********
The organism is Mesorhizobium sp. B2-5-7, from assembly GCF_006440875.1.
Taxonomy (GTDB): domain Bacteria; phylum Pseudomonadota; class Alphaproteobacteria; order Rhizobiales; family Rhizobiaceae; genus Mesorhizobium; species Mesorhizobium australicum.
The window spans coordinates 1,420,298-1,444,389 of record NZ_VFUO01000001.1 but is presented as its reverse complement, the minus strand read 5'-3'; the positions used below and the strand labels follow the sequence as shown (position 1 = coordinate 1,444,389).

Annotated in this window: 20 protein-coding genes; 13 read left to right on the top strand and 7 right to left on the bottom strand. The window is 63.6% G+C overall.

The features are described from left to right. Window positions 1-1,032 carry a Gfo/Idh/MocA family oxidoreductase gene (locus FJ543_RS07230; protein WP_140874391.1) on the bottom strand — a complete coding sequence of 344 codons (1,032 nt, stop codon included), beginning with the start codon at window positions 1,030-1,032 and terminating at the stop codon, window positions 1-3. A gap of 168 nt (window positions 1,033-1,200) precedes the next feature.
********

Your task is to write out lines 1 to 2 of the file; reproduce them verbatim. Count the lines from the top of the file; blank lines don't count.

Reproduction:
The organism is Mesorhizobium sp. B2-5-7, from assembly GCF_006440875.1.
Taxonomy (GTDB): domain Bacteria; phylum Pseudomonadota; class Alphaproteobacteria; order Rhizobiales; family Rhizobiaceae; genus Mesorhizobium; species Mesorhizobium australicum.